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Joining an NT4 style domain

Created by dave. Last edited by dave, 18 years and 333 days ago. Viewed 5,087 times. #4
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Joining an NT4 style domain (NT4/Win2K)

Assumptions for this section:

Windows 200x/NT domain nameMIDEARTH
Domain's PDC NetBIOS nameDOMPDC
Domain's BDC NetBIOS namesDOMBDC1 and DOMBDC2

First, you must edit your smb.conf file to tell Samba it should now use domain security.

Change (or add) your security line in the [global] section of your smb.conf to read:

security = domain

Next change the workgroup line in the [global] section to read:

workgroup = MIDEARTH
This is the name of the domain we are joining.

You must also have the parameter encrypt passwords set to yes in order for your users to authenticate to the NT PDC. This is the default setting if this parameter is not specified. There is no need to specify this parameter, but if it is specified in the smb.conf file, it must be set to Yes.

Finally, add (or modify) a password server line in the [global] section to read:

password server = DOMPDC DOMBDC1 DOMBDC2
These are the primary and backup Domain Controllers Samba will attempt to contact in order to authenticate users. Samba will try to contact each of these servers in order, so you may want to rearrange this list in order to spread out the authentication load among Domain Controllers.

Alternately, if you want smbd to automatically determine the list of Domain Controllers to use for authentication, you may set this line to be:

password server = *
This method allows Samba to use exactly the same mechanism that NT does. The method either uses broadcast-based name resolution, performs a WINS database lookup in order to find a Domain Controller against which to authenticate, or locates the Domain Controller using DNS name resolution.

To join the domain, run this command:

root# net join -S DOMPDC -UAdministrator%password
If the -S DOMPDC argument is not given, the domain name will be obtained from smb.conf. (NOTE: this is rather tricky -- it is safest to always specify the name of the domain controller.)

The machine is joining the domain DOM, and the PDC for that domain (the only machine that has write access to the domain SAM database) is DOMPDC, therefore use the -S option. The Administrator%password is the login name and password for an account that has the necessary privilege to add machines to the domain. If this is successful, you will see the message in your terminal window the text shown below. Where the older NT4 style domain architecture is used:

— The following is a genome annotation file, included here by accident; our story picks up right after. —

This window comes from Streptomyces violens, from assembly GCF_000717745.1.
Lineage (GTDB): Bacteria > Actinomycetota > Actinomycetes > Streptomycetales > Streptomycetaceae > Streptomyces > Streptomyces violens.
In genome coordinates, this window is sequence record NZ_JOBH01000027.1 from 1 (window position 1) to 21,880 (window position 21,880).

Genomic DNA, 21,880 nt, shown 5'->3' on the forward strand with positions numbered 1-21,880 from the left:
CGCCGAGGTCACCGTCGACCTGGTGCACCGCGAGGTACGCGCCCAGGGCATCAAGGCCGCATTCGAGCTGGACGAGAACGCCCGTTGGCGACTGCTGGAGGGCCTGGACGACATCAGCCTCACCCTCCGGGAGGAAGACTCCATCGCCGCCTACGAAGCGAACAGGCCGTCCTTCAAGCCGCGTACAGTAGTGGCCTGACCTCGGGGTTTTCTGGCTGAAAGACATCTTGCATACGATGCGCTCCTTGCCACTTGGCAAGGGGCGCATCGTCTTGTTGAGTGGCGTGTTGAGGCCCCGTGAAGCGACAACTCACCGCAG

Joined domain DOM.
Where Active Directory is used:
Joined SERV1 to realm MYREALM.
Refer to the net man page for further information.

This process joins the server to the domain without having to create the machine trust account on the PDC beforehand.

This command goes through the machine account password change protocol, then writes the new (random) machine account password for this Samba server into a file in the same directory in which a smbpasswd file would be normally stored: /usr/local/samba/private/secrets.tdb or /etc/samba/secrets.tdb.

This file is created and owned by root and is not readable by any other user. It is the key to the Domain-level security for your system, and should be treated as carefully as a shadow password file.

Finally, restart your Samba daemons and get ready for clients to begin using domain security. The way you can restart your Samba daemons depends on your distribution, but in most cases the following will suffice:

root# /etc/init.d/samba restart


Other Things
Tried this on Solaris 8 with samba 3.0.10 (source build, the package install collided with an older samba already in the network-shared /usr/local). Naturally, this didn't quite work as advertised. Things which I did in my fumbling around which might have helped:

  • built $SAMBAROOT/lib/lmhosts containing IP-to-name mappings for the PDC and the two BDC systems I knew about
  • manually "added" the samba computer to the domain from the PDC
  • explicitly specified the PDC name on the net join command (see note above)
  • smbcontrol $daemon reload-config did not appear to do jack; I had to stop and then restart the daemons explicitly
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This is a collection of techical information, much of it learned the hard way. Consider it a lab book or a /info directory. I doubt much of it will be of use to anyone else.

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